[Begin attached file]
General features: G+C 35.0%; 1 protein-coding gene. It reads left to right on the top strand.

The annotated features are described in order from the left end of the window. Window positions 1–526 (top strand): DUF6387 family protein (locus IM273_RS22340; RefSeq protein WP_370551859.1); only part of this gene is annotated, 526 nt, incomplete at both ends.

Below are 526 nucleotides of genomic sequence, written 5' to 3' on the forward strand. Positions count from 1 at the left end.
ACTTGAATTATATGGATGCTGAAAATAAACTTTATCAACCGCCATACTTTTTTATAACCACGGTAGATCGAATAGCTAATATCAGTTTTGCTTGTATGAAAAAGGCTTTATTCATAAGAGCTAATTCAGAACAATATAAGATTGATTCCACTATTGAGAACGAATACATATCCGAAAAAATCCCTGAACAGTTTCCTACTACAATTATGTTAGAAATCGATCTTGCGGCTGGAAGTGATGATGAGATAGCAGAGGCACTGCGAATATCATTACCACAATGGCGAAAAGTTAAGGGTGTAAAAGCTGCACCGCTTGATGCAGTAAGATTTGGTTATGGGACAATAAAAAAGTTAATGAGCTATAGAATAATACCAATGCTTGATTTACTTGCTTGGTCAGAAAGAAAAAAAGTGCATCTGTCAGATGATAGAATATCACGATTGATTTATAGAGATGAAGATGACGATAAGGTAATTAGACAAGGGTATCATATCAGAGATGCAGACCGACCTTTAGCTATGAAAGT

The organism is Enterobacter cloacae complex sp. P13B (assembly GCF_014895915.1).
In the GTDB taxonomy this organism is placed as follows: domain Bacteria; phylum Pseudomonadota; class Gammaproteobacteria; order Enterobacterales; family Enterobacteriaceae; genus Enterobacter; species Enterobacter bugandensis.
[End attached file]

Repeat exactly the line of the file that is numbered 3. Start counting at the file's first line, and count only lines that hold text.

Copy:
Below are 526 nucleotides of genomic sequence, written 5' to 3' on the forward strand. Positions count from 1 at the left end.